Welcome to St. Francis in the Fields!
The December 27th, 1948 edition of Time Magazine contains a short article on the founding of St. Francis in the Fields. I have it framed in my office. The account spoke to me with a poignancy with which I was not expecting, because one can see – in this brief story – that the DNA of our fair church contains a strength of conviction concerning the proclamation of the Gospel that has held her strong through “the wind and the waves” for these past 80 years. At the end of the article, the reporter concludes with:
The people of St. Francis in the Fields consider themselves a long way from Christian perfection. Says Rector Clingman, "We’re not good people. We’re not a collection of saints, but a group of sinners. . . who are trying to live their lives from St. Paul’s 'Christ Jesus came in to the world to save sinners…'"
This quotation from St. Paul is part of what is known as the “Comfortable Words” section of our Anglican liturgy. Part of the first Book of Common Prayer in 1549, these four sentences (each a “comfortable word”) from scripture contain the beating heart of the Christian faith: the good news that God is no longer mysterious or distant, but has been revealed as the saving friend of sinners.
As is only fitting in a religion where the central symbol is a cross – a device of torture and execution – two of our “founding fathers” are people known as much for their failures as for their successes. The Apostle Paul was a murderer-turned-preacher, and Peter famously showed his cowardly colors at the very moment of Jesus’ greatest need, denying him three times “before the rooster crows twice”(Mt. 26:34; Lk 22:61; Mk.14:30). This cowardly failure of Peter was so emblematic for the early church that according to the Smithsonian Magazine, “In the ninth century, Pope Nicholas I decreed that a figure of a rooster should be placed atop every church as a reminder of the incident.”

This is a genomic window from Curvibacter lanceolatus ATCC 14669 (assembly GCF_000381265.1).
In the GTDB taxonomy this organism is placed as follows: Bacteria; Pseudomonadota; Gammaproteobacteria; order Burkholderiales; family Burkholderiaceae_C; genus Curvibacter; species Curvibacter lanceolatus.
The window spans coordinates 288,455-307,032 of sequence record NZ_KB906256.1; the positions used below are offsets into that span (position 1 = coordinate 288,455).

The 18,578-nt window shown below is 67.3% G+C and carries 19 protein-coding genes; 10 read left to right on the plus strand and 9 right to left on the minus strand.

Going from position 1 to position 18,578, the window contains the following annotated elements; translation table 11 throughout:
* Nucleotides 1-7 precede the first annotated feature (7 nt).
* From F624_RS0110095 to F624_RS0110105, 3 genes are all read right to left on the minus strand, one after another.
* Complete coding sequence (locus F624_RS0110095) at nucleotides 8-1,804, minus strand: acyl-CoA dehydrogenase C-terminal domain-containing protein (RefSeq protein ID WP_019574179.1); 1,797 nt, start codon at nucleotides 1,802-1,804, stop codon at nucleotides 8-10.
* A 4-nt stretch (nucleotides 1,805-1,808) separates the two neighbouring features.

Instead of denying our cowardly failures, we acknowledge that they mark us as human beings in need of a savior.
Though the idea of a repentant murderer and a coward being two pillars of a church would seem a less than auspicious way to begin, it’s actually perfect: it is the murderer to whom Christ appears with a new job: proclaim good news to those he was recently trying to kill. It is the coward whom Jesus taps as the rock upon which he will build his church (Mt. 16:18). These two men are chosen, as Rector Clingman might have put it, quoting the Apostle Paul writing in Romans 5:8, “while they were yet sinners.”
In Matthew 7: 24-25, Jesus tells the parable of the “wise and foolish builders,” in which a wise man builds his house on the rock. “And the rain fell, and the floods came, and the winds blew and beat on that house, but it did not fall, because it had been founded on the rock.” This rock of faith – in the crucified and risen Lord and his life for sinners – is the rock upon which the church has always stood firm, and is the one upon which, almost 80 years ago, a motley band of sinners founded St. Francis in the Fields. As we look ahead towards the future, we know that whatever storms may come, our foundation is secure in the Gospel of God’s Amazing Grace.
The Rev. Nicholas J. Lannon